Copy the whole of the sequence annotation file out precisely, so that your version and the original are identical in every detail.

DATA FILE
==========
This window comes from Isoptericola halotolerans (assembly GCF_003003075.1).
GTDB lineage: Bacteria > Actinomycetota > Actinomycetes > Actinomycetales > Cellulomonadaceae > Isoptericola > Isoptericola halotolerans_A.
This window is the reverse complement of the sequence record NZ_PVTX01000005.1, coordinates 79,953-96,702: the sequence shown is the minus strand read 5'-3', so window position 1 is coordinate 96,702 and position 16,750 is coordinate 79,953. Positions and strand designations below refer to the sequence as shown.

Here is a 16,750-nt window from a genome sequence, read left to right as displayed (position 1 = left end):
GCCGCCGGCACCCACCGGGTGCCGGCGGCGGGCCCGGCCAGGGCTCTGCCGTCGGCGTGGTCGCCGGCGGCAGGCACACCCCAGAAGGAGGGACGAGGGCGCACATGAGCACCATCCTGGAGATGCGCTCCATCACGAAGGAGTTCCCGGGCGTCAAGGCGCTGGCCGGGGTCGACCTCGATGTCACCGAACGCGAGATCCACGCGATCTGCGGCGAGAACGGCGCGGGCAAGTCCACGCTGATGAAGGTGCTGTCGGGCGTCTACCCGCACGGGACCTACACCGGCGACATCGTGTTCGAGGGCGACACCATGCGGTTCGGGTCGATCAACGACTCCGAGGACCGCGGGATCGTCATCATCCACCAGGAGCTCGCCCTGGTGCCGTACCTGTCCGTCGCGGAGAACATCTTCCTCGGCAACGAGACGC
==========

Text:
This window comes from Isoptericola halotolerans (assembly GCF_003003075.1).
GTDB lineage: Bacteria > Actinomycetota > Actinomycetes > Actinomycetales > Cellulomonadaceae > Isoptericola > Isoptericola halotolerans_A.
This window is the reverse complement of the sequence record NZ_PVTX01000005.1, coordinates 79,953-96,702: the sequence shown is the minus strand read 5'-3', so window position 1 is coordinate 96,702 and position 16,750 is coordinate 79,953. Positions and strand designations below refer to the sequence as shown.

Here is a 16,750-nt window from a genome sequence, read left to right as displayed (position 1 = left end):
GCCGCCGGCACCCACCGGGTGCCGGCGGCGGGCCCGGCCAGGGCTCTGCCGTCGGCGTGGTCGCCGGCGGCAGGCACACCCCAGAAGGAGGGACGAGGGCGCACATGAGCACCATCCTGGAGATGCGCTCCATCACGAAGGAGTTCCCGGGCGTCAAGGCGCTGGCCGGGGTCGACCTCGATGTCACCGAACGCGAGATCCACGCGATCTGCGGCGAGAACGGCGCGGGCAAGTCCACGCTGATGAAGGTGCTGTCGGGCGTCTACCCGCACGGGACCTACACCGGCGACATCGTGTTCGAGGGCGACACCATGCGGTTCGGGTCGATCAACGACTCCGAGGACCGCGGGATCGTCATCATCCACCAGGAGCTCGCCCTGGTGCCGTACCTGTCCGTCGCGGAGAACATCTTCCTCGGCAACGAGACGC